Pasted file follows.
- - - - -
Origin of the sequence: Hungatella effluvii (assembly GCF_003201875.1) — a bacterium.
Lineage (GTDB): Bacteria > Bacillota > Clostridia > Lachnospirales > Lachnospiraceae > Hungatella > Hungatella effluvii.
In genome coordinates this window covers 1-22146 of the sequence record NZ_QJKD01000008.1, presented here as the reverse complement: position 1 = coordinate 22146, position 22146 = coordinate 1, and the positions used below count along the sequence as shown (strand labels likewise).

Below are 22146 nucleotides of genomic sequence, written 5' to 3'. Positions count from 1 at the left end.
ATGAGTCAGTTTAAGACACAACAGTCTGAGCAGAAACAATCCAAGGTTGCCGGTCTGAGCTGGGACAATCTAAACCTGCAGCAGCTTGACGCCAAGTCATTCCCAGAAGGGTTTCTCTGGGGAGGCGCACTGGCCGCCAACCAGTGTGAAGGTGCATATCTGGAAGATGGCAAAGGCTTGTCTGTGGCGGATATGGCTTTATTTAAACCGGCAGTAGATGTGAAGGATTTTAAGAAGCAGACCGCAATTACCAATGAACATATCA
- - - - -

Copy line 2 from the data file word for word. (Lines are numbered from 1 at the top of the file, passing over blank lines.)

Lineage (GTDB): Bacteria > Bacillota > Clostridia > Lachnospirales > Lachnospiraceae > Hungatella > Hungatella effluvii.